Looking Back: Ethan Picks the Five Biggest Disappointments of 2011
by Ethan Anderton
December 27, 2011
Everything from independent films to big blockbusters gets our attention, but it's those huge summer movies that really get the crowds riled up and get the comments section flowing with words of praise and hate. However, sometimes the hype of certain films ends up being just that, and the summer ends up being littered with a few skeletons of films that just didn't hit their mark. Keep in mind that these films may very well have raked in audiences at the box office, but they didn't deliver what audiences hoped for in the long road of marketing leading up to the film. Below you'll find my five biggest disappointments of the year.
#5. The Hangover Part II - Rather than being the second part of a series of mishaps for The Wolfpack, this summer sequel was merely a carbon copy of the original film. If you somehow think the second film is drastically different from the first because of the setting and circumstances, just take a look at the trailer for both films places side-by-side right here with identical sequences and cues. Are there laughs to be had? Absolutely, but when a sequel goes to little-to-no effort to amp things up or even change up the formula, then this feels like nothing more than cashing a paycheck. Here's hoping the third one spices things up a bit.
#4. Green Lantern - Before the backlash begins, let me just say that I actually enjoyed this film more than most, but that doesn't mean I was completely satisfied, especially considering the lead-up to the film and the huge budget behind it. Being one of the most fantastical superhero films to hit the big screen, it had a lot of obstacles to overcome with its cosmic story, but the problem seemed to lie within the inclusion of too much of the comic book canon and a lack of a real threatening villain. Aside from the Batman franchise, it seems DC Comics has a real problem with giving their superheroes a real threat to battle. Nothing was menacing about a giant-foreheaded Peter Sarsgaard or a floating cloud of destruction. That meant that the powers of Green Lantern were not used to their full potential and left action sequence feeling stale and even boring at times. If a sequel actually happens, some serious work needs to be done.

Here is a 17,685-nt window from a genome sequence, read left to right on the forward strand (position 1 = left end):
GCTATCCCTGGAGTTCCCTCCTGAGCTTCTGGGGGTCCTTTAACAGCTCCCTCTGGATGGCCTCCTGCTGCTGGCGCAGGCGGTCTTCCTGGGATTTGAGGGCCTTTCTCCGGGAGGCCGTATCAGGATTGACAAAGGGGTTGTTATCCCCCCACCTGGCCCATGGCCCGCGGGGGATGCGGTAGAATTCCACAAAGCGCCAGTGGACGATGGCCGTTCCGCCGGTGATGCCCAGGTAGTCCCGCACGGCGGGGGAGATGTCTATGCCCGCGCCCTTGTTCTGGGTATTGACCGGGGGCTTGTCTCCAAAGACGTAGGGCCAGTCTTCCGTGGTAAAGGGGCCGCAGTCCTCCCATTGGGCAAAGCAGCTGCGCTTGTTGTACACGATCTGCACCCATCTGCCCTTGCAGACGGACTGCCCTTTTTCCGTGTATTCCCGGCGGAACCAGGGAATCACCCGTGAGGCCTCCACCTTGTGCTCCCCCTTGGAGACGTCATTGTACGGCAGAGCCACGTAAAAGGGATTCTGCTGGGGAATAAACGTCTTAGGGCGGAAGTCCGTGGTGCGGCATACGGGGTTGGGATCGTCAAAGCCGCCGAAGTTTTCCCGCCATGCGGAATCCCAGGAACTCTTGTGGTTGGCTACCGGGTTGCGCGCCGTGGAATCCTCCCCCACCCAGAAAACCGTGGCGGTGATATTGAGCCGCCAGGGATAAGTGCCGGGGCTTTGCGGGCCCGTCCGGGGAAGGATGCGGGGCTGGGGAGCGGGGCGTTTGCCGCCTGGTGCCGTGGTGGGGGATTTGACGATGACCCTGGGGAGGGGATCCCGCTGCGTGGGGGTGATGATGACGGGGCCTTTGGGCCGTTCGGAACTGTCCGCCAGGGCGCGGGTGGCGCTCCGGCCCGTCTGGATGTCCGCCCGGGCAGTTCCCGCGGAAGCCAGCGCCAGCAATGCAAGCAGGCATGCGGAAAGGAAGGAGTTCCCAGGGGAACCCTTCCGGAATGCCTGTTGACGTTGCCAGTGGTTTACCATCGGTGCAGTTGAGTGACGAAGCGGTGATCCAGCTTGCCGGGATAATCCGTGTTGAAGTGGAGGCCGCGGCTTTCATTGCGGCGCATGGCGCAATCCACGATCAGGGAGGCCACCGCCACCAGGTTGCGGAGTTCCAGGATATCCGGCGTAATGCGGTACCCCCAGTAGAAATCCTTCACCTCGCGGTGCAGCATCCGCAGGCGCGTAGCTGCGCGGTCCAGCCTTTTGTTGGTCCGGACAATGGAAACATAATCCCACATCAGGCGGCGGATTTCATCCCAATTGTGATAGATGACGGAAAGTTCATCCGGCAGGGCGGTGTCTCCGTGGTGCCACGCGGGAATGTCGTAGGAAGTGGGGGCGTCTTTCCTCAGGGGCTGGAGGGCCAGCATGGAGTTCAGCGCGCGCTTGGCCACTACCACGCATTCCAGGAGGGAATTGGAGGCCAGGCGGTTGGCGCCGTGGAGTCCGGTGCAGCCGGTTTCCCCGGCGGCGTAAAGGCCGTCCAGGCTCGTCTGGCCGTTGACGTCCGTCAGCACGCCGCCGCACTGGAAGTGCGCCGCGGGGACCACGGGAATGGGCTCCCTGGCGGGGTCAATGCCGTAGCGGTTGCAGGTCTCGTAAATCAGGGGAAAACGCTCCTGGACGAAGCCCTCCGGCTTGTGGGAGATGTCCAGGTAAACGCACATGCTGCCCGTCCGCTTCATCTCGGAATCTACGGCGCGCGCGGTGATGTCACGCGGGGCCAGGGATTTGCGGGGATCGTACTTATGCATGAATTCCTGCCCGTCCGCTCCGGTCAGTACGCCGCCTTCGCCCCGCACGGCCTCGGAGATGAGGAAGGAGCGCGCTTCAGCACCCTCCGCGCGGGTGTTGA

#3. Sucker Punch - The footage from Zack Snyder's out-of-this-world really turned some heads at Comic-Con 2010, but when the film actually hit the big screen earlier this year, the only thing it did was turn people away from theaters grossing only $36 million domestically and $53 million internationally, just barely going over the film's $82 million budget and likely keeping the film from making any profit at all. But it's not the numbers that make this film a disappointment, it's the sloppy video game-esque story. Of course, I understand that the extended cut of the film released on Blu-Ray/DVD truly fixes a lot of the problems in the theatrical release, including a lack of Jon Hamm, so if you haven't checked this one out yet and don't want to feel cheated, check it out.
#2. Cowboys & Aliens - Taking science fiction and westerns to throw them into one action-packed film sounded like what summer blockbuster season was made for, and with a cast like Daniel Craig, Harrison Ford, Olivia Wilde and Sam Rockwell (who actually steals the show) and a production team that includes Steven Spielberg, Ron Howard and Brian Grazer, what could go wrong? Well, the answer is a lot apparently. Slow like the western genre infused into the sci-fi action and completely predictable and hollow, director Jon Favreau just couldn't deliver the same kind of comic book adaptation like Iron Man, the film that turned him into a blockbuster director. However, the fault seems to mostly be with the script which failed to spark anything but the inclination to watch something else.
#1. Pirates of the Caribbean: On Stranger Tides - Since the conclusion of the first trilogy of Disney's swashbuckling adventures with Johnny Depp as Captain Jack Sparrow left me bored and unimpressed, I hoped that the start of a new trilogy without franchise stars Orlando Bloom and Keira Knightley (the king and queen of period dramas in their generation) and a new director (Rob Marshall) might bring some of the energy back that made the first film such a fun ride. However, a flat and boring story, along with some pointless use of 3D made this the blockbuster to avoid. Audiences might make you think otherwise, but there are few franchise fans out there who actually enjoyed this fourth outing onto the high seas, and I hope Johnny Depp decides to take on more original projects than to continue stumbling around as Jack Sparrow.
So there you have it. Keep in mind this is merely my opinion, and I know that many of you will adamantly and vehemently disagree with my choices, but I just couldn't fall in love with these flicks at all. Surprisingly though, only one of these films made it onto my list of the Worst Five Films of 2011 which will get tossed up later this week. Which films do you think were the biggest disappointments of the year?